Following the “Rule of 3’s”, the average adult can survive without food for up to 3 weeks. This is why food is a lesser priority than other elements, like core body temperature and hydration, but soon enough food, or the lack there off, will become a problem. Staying fed in the wild can be a challenge. The more you learn about your local environment the easier it will be.
Many of the plants you will find in the wild are glorified salad. Roughage and vitamins but not a lot of calories, so you will need to add meat to the menu at some point. Most of them also can be cooked as a potherb, and if you change the water once or twice, the bitter taste usually will become palatable.
Common plants like Dandelion and chicory are most useful in the wild. Not only do both provide greens that are decent eaten raw or cooked as a potherb. Both also have a root that can be eaten or roasted and brewed into a coffee substitute. (If the brew is to light and weak, try roasting the roots darker)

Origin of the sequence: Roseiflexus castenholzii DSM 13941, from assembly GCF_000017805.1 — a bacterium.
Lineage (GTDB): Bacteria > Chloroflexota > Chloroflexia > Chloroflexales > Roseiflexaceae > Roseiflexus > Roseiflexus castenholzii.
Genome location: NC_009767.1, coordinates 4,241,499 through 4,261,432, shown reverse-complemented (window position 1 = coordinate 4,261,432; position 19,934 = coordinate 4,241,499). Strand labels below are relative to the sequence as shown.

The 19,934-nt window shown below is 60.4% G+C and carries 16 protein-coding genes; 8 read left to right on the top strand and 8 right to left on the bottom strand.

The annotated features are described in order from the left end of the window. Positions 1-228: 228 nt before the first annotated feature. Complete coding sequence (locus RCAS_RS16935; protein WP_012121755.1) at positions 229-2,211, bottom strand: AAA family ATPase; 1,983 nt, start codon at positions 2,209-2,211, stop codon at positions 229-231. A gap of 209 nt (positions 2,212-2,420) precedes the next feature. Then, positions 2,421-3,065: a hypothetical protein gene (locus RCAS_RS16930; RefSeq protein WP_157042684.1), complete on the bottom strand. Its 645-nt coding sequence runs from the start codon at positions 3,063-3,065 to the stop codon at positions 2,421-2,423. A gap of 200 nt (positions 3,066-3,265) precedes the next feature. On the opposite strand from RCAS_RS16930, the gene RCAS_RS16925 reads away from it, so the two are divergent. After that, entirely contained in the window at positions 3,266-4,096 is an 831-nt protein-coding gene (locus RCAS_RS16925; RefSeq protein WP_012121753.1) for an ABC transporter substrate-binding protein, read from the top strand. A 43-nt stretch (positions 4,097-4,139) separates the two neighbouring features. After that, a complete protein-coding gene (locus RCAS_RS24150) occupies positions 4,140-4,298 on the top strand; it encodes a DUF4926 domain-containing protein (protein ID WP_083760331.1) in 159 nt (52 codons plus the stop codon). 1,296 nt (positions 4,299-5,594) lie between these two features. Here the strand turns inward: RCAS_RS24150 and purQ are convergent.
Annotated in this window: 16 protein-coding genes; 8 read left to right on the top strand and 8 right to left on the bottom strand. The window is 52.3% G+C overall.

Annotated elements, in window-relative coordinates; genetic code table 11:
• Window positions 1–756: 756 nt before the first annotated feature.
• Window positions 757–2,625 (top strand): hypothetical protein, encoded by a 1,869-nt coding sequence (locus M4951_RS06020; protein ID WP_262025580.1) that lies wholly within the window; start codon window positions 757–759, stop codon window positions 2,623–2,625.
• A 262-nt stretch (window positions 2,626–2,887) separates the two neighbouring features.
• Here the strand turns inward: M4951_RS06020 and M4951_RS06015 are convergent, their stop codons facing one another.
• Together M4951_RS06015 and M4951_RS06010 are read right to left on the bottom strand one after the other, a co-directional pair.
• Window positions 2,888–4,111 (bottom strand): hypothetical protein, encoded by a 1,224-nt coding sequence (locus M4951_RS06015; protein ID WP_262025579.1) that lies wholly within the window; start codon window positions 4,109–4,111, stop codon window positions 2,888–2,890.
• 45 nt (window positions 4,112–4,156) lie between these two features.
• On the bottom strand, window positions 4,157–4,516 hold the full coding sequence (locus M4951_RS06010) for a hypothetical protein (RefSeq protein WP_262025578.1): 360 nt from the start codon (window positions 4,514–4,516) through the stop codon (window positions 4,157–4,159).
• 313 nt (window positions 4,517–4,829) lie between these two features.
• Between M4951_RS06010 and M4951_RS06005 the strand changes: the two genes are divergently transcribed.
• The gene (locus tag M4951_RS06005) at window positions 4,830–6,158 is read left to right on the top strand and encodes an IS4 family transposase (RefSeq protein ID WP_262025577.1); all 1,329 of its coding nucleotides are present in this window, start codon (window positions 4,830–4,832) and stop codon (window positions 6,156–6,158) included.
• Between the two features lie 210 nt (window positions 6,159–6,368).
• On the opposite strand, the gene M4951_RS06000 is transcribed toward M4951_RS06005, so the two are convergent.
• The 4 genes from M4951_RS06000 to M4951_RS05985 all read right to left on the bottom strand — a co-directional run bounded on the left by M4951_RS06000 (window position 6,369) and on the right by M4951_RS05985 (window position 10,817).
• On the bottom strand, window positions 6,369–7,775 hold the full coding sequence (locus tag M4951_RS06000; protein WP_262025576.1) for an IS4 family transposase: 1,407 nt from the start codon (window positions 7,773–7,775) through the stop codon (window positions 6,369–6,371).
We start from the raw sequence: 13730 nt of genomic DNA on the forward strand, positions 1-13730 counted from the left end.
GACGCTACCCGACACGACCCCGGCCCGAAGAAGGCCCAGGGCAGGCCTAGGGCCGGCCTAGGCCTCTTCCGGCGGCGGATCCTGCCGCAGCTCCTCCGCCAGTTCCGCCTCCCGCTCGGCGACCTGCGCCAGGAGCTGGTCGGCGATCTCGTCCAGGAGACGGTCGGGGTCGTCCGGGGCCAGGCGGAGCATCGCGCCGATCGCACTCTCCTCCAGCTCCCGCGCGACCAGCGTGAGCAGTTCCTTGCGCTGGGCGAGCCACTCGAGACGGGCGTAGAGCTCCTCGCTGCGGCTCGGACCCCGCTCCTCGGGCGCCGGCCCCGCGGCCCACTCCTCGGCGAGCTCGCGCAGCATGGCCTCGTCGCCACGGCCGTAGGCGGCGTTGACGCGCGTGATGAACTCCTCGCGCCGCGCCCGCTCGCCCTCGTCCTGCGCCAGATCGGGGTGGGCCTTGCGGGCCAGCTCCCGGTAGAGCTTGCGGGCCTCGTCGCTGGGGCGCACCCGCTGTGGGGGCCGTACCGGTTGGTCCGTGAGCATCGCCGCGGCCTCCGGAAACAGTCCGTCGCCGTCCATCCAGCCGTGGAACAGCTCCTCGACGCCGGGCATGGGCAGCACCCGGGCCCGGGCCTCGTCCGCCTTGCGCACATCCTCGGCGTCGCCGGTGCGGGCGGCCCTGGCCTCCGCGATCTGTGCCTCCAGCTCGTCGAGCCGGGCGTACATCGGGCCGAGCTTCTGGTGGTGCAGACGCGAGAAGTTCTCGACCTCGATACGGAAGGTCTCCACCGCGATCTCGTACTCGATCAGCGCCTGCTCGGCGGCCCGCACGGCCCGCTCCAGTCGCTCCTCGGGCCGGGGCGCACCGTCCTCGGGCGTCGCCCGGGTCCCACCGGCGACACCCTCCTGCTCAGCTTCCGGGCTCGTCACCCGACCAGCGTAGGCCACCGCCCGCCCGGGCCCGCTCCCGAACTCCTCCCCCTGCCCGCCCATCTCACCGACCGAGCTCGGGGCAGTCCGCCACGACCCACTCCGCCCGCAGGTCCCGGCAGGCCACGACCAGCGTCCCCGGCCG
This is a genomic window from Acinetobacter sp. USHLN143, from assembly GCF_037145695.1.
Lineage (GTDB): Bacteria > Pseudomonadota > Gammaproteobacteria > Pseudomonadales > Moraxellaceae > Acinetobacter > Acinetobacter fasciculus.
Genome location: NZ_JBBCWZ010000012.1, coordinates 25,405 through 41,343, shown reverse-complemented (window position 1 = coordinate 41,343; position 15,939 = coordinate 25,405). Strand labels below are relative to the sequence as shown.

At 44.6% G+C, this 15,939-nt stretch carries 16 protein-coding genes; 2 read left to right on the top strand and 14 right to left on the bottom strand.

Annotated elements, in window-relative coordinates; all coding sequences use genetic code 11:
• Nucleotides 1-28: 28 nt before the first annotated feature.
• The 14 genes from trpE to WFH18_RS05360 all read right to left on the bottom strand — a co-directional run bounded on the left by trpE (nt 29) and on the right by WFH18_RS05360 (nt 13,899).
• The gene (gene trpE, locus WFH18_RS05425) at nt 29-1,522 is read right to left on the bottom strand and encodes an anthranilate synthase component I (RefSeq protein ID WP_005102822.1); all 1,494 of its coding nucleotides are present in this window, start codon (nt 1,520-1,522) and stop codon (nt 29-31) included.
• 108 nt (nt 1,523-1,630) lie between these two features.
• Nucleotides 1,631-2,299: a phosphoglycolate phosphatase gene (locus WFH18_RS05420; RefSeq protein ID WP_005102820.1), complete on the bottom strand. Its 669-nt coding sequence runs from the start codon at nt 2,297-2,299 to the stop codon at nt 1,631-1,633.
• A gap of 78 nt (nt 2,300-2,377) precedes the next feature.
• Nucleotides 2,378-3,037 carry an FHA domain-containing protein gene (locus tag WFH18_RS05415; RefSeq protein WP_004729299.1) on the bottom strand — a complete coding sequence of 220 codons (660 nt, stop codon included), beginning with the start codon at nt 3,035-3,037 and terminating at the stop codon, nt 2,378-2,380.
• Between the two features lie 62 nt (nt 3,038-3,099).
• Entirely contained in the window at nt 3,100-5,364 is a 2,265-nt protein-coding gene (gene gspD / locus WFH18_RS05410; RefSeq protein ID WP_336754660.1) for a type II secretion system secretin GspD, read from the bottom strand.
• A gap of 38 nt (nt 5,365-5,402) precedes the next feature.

Obvious food sources include fruits and nuts when in season. Gather as much as you can and dry/store any extra.
Hunting can be a real calorie sucker. Meaning you will burn up more calories hunting than you will gain by eating what you kill. However if you are in an area where you only need to do sit in one spot and kill several animals without burning hardly any calories, then you are in luck and hunting might be your best option.
If, on the other hand, you must do a lot of walking for every critter you bag, you should consider trapping as a better way to make meat. Then you hunt while you are checking your trap line.
Dennis Diaz is the Chief Editor of Survival Ready. He is an avid survivalist who is passionate bout learning and teaching survival and preparedness skills and strategies. Author of the The 12 Month Prepper & Survivalist Playbook.
He enjoys helping others prepare themselves for multiple dangerous scenarios, by coaching them on how develop their own customized survival & preparedness plans and develop their survival skills. He teaches his students and readers to make preparedness and survival knowledge part of their daily lives.